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Wednesday, 6 November 2013

What is in my wine?

Viña Aquitania
SOLdeSOL Chardonnay 2008
Malleco Valley
$50 to $56

Clean clear straw yellow.
Nose: pineapple. Lemon-lime zest. Hints of coconut.
Palate: medium plus acid is well integrated. Medium body. Hints of structure from the oak but very little oak on the nose. (Appropriate use of wood for the purpose of structure.) Long finish with green apple, pear, white peach and a clear minerality. Alcohol of 13% is very well balanced.
Conclusion: A beautiful representation of a cool climate Chardonnay from Chile.  All parts of the wine join to create a mouth-watering glass that is full of flavours. Drinks like a white burgundy. I would highly recommend this wine to anyone wanting to try a Cool climate Chardonnay that lingers on the palate.

What is in your wine? Some say "ignorance is bliss!" To those I would recommend you do not read this article. To any others; I would love to share with you some of the invisible (and not so invisible) products used in making wine.
The marketing teams from most of the wineries would have you believe that it is a magical combination of grapes mixed with love and sunlight used to make your wine but there is a lot more in your glass nowadays.

It does all start with grapes. I'm not going to go into any of the fertilizers and pesticides today. Just what is added to or a part of the grapes during the conversion into wine.

So assuming we have ripe grapes ready to Harvest. Let's begin there.

1) Bugs, Birds & Rodents.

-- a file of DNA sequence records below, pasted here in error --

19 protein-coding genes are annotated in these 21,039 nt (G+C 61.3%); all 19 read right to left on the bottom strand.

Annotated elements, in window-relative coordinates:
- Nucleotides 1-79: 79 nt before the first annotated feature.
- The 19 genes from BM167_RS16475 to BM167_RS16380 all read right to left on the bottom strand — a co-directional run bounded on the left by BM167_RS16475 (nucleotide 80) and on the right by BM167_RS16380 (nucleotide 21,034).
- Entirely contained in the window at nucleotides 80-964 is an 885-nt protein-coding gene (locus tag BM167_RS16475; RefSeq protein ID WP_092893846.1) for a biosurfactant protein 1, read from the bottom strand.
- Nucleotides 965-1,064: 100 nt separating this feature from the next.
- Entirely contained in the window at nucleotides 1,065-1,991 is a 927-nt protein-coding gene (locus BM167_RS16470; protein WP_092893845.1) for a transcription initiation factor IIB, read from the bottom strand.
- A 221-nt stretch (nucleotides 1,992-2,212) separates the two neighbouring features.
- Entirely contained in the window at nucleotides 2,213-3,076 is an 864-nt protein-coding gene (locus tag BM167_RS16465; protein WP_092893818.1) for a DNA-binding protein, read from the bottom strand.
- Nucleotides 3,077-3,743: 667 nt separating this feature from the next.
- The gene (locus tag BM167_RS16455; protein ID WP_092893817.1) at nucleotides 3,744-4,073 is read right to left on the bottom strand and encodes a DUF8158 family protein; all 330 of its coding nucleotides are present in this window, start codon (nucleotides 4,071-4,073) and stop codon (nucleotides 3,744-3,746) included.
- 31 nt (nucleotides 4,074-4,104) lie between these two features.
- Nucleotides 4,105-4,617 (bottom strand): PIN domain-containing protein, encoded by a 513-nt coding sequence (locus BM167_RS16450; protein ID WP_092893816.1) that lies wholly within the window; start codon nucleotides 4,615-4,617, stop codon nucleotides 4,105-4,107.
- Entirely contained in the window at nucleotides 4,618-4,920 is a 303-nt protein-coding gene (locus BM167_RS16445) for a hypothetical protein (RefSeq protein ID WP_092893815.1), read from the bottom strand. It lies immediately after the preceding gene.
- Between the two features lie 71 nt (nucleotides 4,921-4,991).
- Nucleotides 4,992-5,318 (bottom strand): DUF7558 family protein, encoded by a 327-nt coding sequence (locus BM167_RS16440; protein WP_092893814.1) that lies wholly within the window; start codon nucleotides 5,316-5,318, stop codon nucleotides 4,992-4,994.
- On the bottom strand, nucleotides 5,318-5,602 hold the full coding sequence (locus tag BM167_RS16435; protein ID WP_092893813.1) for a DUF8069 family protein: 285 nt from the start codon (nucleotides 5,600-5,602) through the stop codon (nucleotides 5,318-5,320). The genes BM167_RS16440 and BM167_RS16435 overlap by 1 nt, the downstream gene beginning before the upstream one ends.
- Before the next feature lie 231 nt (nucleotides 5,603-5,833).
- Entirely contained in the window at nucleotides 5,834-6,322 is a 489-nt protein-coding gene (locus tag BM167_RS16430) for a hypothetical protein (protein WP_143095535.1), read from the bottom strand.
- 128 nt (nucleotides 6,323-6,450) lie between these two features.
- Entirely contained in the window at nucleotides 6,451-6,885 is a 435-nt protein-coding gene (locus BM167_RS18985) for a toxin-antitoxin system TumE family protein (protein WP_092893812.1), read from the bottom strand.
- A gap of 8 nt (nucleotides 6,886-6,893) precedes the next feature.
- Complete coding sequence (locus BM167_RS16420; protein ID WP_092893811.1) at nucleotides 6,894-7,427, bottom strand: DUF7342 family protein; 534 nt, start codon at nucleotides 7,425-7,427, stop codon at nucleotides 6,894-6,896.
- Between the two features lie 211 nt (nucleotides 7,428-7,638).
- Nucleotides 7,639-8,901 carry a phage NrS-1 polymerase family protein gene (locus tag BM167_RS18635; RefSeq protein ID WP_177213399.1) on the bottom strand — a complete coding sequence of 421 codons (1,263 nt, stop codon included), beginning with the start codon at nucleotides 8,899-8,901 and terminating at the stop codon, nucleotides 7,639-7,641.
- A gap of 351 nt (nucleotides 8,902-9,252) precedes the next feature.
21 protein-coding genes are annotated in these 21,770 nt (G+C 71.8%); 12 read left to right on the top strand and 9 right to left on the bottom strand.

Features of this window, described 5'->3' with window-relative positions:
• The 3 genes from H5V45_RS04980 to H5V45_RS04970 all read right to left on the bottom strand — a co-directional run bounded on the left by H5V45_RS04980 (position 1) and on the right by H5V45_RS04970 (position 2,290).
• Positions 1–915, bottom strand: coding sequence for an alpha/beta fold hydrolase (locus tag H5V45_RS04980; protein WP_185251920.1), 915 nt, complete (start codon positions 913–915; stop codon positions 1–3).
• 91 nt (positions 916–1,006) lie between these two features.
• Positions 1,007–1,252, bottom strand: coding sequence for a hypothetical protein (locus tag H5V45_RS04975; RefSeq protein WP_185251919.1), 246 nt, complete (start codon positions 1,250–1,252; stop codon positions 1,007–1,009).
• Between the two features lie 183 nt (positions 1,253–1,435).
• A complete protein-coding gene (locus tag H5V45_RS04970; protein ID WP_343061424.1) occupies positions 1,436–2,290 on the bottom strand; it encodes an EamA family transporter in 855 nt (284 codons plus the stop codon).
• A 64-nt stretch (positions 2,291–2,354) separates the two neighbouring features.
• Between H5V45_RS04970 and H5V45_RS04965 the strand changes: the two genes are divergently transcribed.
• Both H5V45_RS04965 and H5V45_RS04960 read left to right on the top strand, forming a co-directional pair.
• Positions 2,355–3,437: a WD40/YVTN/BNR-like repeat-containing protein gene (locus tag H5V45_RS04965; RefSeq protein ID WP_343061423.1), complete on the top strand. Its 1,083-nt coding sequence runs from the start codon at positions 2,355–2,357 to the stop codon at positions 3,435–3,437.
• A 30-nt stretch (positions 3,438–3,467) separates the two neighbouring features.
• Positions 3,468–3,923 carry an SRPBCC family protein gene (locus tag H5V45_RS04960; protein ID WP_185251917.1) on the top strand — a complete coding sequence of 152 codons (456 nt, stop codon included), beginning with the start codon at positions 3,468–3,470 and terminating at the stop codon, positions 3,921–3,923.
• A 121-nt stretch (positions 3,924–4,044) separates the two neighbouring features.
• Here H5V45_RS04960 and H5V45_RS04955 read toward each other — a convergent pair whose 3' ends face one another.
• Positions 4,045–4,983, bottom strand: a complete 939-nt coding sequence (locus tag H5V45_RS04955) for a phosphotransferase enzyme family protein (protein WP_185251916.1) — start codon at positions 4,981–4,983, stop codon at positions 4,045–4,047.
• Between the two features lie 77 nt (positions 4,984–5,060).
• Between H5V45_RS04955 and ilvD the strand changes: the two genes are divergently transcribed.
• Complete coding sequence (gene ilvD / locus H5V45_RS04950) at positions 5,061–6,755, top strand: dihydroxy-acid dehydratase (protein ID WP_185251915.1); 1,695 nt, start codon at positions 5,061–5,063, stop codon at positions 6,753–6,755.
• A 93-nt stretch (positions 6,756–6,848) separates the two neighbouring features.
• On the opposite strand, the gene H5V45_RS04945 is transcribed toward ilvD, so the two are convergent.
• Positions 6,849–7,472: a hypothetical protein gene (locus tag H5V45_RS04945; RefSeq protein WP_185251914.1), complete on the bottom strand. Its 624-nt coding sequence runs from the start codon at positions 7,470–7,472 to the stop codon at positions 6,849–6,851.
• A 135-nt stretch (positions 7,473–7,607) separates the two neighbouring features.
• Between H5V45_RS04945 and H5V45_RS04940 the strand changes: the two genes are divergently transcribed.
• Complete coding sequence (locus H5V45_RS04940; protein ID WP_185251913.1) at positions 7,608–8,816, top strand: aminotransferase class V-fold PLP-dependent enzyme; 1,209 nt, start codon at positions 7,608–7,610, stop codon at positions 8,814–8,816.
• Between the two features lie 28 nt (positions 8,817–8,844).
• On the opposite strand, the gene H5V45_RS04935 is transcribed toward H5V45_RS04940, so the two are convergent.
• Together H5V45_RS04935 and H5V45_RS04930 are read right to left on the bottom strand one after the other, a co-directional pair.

This is where the harvesting style will make a big difference. There are 2 types of harvesting available. You can have people walk through the vineyards and hand pick the grapes placing them in bins or you can use a huge tractor like machine to drive up and down the rows that pulls the grapes (and other things) off the vines. There are advantages to both styles but I'll stick to the purpose of what is in the grapes. Hand picked and sorted grapes will be free from the majority of all rodents and birds but will still contain some bugs as it is nearly impossible to remove all of the creepy crawlers.  The hand picking typically ends on what is called a sorting table where all the rotten grapes, unripe grapes, sticks, leaves, and other unwanted material is removed, Thus resulting in a cleaner and more pure product.  The offset is that this style of harvest is much more expensive. The labour required and reduced yield makes for a more expensive bottle of wine.

The other style of harvest is machine harvesting. Quicker and lower labour costs equal cheaper wine but at what cost. I have seen full birds nests end up in a wine fermentor. Often rodents are scooped up and included in the mix. The machines are not picky about what grapes (ripe or not) they include or anything attached to the grapes. They take it all. Now to be fair I have heard about fine wine producers using machine harvesters but they also add a sorting table after and they also pre-remove anything from the vines and vineyard before the machines are used. Adding labour costs just as the hand picking style.


2) Yeast

We need to recognize that with all food products safety and cleanliness is important. With that said efficiency is not the same as cleanliness. All grapes have natural yeast on the skins and not to sound like a hippy but I do still believe that some of the God given plans need to be recognized. I am not against helping things along if the natural yeast dies but some wineries inoculate natural yeast with sterilizers and then add Lab created yeast that are more predictable or have a specific flavour profile.